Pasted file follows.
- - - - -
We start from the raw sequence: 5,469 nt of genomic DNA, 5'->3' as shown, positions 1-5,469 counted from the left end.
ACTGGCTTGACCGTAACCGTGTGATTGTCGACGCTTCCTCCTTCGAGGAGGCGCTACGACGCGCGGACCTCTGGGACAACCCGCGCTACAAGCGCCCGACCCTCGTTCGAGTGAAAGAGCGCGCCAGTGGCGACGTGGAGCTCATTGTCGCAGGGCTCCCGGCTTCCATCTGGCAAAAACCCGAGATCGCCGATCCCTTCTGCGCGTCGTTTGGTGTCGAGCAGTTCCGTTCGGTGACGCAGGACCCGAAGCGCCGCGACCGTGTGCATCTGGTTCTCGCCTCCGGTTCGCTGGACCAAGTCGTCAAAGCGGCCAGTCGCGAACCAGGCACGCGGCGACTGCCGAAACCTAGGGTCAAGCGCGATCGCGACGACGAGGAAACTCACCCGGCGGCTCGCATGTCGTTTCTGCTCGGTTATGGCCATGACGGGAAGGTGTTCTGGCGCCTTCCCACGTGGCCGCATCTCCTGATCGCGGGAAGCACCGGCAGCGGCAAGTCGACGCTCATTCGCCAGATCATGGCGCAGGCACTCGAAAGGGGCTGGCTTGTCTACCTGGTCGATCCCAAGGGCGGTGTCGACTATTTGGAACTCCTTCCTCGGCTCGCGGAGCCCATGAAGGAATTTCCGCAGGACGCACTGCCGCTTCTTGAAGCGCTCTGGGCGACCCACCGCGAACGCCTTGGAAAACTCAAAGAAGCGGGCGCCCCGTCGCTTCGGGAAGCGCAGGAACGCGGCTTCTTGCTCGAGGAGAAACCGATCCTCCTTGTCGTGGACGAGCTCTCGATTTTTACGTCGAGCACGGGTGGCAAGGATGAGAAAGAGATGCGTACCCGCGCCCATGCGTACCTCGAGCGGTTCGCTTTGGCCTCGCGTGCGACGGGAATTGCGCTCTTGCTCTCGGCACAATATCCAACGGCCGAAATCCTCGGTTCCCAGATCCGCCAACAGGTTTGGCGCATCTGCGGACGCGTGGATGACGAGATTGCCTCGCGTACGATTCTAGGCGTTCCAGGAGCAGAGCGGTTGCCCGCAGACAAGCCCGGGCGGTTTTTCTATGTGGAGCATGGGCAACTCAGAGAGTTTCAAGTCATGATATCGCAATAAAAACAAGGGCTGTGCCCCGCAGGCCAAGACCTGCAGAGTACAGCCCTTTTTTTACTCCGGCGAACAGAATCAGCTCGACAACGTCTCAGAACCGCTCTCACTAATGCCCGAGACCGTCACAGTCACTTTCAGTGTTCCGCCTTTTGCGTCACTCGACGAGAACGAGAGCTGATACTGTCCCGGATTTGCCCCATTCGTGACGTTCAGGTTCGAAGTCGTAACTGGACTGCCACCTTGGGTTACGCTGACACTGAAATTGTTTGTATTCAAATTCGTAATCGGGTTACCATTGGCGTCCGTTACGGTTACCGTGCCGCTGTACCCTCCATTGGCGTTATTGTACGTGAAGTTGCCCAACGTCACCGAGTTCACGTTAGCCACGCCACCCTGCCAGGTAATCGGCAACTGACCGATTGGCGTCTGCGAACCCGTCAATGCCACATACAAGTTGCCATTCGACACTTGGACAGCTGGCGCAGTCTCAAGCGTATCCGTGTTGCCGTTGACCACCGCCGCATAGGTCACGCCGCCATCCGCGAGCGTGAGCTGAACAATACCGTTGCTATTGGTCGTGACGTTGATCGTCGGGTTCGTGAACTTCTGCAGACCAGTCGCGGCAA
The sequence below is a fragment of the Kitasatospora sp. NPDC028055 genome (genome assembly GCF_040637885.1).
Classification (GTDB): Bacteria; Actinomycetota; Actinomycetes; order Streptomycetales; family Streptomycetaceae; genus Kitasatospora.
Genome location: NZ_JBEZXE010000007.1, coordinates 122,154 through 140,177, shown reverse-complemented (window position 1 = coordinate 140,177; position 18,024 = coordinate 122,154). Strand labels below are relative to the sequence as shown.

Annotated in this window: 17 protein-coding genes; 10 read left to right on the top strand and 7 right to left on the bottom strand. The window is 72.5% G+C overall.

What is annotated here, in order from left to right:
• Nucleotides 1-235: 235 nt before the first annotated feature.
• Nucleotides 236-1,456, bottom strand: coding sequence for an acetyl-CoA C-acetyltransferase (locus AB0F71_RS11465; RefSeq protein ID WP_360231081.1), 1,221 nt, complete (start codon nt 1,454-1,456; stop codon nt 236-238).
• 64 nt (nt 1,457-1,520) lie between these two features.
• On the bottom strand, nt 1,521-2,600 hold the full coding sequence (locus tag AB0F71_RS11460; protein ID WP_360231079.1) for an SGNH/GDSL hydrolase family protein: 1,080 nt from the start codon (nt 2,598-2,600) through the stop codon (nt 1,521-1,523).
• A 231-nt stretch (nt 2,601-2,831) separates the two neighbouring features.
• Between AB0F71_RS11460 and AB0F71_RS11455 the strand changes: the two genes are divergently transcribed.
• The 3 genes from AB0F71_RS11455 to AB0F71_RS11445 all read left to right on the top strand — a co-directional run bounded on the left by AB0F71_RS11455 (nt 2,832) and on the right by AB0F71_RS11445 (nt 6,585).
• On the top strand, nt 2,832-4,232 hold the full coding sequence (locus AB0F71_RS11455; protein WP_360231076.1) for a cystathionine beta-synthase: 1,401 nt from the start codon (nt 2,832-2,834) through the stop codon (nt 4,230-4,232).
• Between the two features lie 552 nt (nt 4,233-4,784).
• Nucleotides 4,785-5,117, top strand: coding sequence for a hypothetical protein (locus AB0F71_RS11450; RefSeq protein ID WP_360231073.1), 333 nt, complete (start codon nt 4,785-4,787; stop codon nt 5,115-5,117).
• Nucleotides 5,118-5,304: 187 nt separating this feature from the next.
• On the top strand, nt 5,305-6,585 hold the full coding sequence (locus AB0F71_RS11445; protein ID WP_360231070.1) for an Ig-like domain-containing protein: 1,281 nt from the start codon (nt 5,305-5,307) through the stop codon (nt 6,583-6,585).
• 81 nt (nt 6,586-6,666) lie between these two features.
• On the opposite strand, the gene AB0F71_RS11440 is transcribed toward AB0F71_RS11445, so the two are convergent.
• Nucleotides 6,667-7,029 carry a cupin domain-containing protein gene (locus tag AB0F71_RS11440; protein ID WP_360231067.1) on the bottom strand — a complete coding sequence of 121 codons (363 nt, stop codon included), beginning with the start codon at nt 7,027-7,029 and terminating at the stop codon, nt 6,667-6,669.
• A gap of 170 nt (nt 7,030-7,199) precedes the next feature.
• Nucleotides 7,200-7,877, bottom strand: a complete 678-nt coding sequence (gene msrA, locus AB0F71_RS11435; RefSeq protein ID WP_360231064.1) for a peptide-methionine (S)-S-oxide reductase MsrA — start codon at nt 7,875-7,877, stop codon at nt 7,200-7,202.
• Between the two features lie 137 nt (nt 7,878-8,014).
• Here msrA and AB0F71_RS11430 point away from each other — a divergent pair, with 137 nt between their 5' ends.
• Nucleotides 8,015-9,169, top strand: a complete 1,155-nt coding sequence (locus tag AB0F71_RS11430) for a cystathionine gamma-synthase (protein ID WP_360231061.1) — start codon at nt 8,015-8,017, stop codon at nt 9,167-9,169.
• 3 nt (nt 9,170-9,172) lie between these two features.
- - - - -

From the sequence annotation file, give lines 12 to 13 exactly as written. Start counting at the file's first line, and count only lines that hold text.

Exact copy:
• A 231-nt stretch (nt 2,601-2,831) separates the two neighbouring features.
• Between AB0F71_RS11460 and AB0F71_RS11455 the strand changes: the two genes are divergently transcribed.